In the last post, I took a scientist to task for going beyond the domain of science…in this post I think it only fair to take Christians to task for going beyond what the Bible says. The classic case of this, of course, is how the church treated Galileo when he supported Copernicus’ assertion that the Earth revolved around the Sun. Of course, it wasn’t simply religion vs science, since the church really was just holding on to a previously held scientific theory, nevertheless the church did buy into the older theory and had developed theology in support of it to such an extant when the new hypothesis appeared the church’s theology was threatened.
There is a lesson here…first, we need to be careful about tying any of our theology too closely to a current scientific theory. (For instance, it would be better to talk about the theology implications of a theory instead of showing how that theory was described in the Bible). Secondly, we need a certain humility when it comes to our own understandings of Scripture and realize that they are not the same thing as Scripture itself. Over a 1000 years before the Galileo controversy, Augustine, a noted “Church Father”, warned the Church about being embroiled in something like this…his warning is just as apt for us today.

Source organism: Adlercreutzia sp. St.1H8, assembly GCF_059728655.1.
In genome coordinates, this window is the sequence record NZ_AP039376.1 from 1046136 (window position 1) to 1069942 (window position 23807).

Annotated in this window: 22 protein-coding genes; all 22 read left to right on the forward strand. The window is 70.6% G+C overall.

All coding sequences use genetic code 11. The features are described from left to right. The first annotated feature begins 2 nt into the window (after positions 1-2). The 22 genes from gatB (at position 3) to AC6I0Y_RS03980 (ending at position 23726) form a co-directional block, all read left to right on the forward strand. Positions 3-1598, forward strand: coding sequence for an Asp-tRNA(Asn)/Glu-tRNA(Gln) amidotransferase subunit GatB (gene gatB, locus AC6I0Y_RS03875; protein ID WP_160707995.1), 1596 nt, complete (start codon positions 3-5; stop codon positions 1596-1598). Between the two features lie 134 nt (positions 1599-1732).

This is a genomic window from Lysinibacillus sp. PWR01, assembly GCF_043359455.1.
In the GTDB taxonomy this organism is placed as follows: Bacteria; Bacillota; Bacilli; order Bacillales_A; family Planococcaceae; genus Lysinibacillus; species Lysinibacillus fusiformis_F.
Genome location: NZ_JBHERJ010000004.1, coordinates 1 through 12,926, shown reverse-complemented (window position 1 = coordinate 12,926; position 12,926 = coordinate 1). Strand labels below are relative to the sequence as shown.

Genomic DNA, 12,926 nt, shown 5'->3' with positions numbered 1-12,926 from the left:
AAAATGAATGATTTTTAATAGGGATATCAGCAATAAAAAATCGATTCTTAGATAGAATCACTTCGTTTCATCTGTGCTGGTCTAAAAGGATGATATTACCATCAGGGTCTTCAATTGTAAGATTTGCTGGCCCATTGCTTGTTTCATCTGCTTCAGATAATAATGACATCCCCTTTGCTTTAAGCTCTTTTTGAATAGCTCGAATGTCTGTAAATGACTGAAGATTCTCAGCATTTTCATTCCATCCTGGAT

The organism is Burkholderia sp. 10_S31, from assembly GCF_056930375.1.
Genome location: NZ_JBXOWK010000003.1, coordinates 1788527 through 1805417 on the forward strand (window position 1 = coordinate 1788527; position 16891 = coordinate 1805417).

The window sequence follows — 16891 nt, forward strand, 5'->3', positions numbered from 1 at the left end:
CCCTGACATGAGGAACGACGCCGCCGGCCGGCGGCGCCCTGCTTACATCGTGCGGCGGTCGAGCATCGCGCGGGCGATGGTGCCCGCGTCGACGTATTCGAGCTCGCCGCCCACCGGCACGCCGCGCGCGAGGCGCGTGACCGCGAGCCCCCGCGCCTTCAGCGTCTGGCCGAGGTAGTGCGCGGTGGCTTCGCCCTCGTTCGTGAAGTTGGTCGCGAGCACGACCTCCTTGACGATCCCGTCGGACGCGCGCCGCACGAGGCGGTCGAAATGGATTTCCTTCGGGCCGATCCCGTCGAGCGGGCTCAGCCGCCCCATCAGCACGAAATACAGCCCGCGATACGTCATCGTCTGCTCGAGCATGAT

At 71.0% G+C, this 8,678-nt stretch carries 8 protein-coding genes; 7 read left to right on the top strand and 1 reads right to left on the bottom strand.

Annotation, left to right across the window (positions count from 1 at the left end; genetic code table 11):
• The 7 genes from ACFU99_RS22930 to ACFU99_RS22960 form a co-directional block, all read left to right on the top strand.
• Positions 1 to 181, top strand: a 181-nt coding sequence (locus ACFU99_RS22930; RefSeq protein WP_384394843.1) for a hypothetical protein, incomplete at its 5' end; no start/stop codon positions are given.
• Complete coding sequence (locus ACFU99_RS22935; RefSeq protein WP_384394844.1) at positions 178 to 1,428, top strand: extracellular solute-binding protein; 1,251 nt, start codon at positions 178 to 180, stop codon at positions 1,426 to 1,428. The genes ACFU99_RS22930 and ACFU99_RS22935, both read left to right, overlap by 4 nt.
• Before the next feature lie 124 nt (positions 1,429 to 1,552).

Usually, even a non-Christian knows something about the earth, the heavens, and the other elements of this world, about the motion and orbit of the stars and even their size and relative positions, about the predictable eclipses of the sun and moon, the cycles of the years and the seasons, about the kinds of animals, shrubs, stones, and so forth, and this knowledge he holds to as being certain from reason and experience. Now, it is a disgraceful and dangerous thing for an infidel to hear a Christian, presumably giving the meaning of Holy Scripture, talking nonsense on these topics; and we should take all means to prevent such an embarrassing situation, in which people show up vast ignorance in a Christian and laugh it to scorn. The shame is not so much that an ignorant individual is derided, but that people outside the household of faith think our sacred writers held such opinions, and, to the great loss of those for whose salvation we toil, the writers of our Scripture are criticized and rejected as unlearned men. If they find a Christian mistaken in a field which they themselves know well and hear him maintaining his foolish opinions about our books, how are they going to believe those books in matters concerning the resurrection of the dead, the hope of eternal life, and the kingdom of heaven, when they think their pages are full of falsehoods and on facts which they themselves have learnt from experience and the light of reason? Reckless and incompetent expounders of Holy Scripture bring untold trouble and sorrow on their wiser brethren when they are caught in one of their mischievous false opinions and are taken to task by those who are not bound by the authority of our sacred books. For then, to defend their utterly foolish and obviously untrue statements, they will try to call upon Holy Scripture for proof and even recite from memory many passages which they think support their position, although they understand neither what they say nor the things about which they make assertion. [1 Timothy 1.7]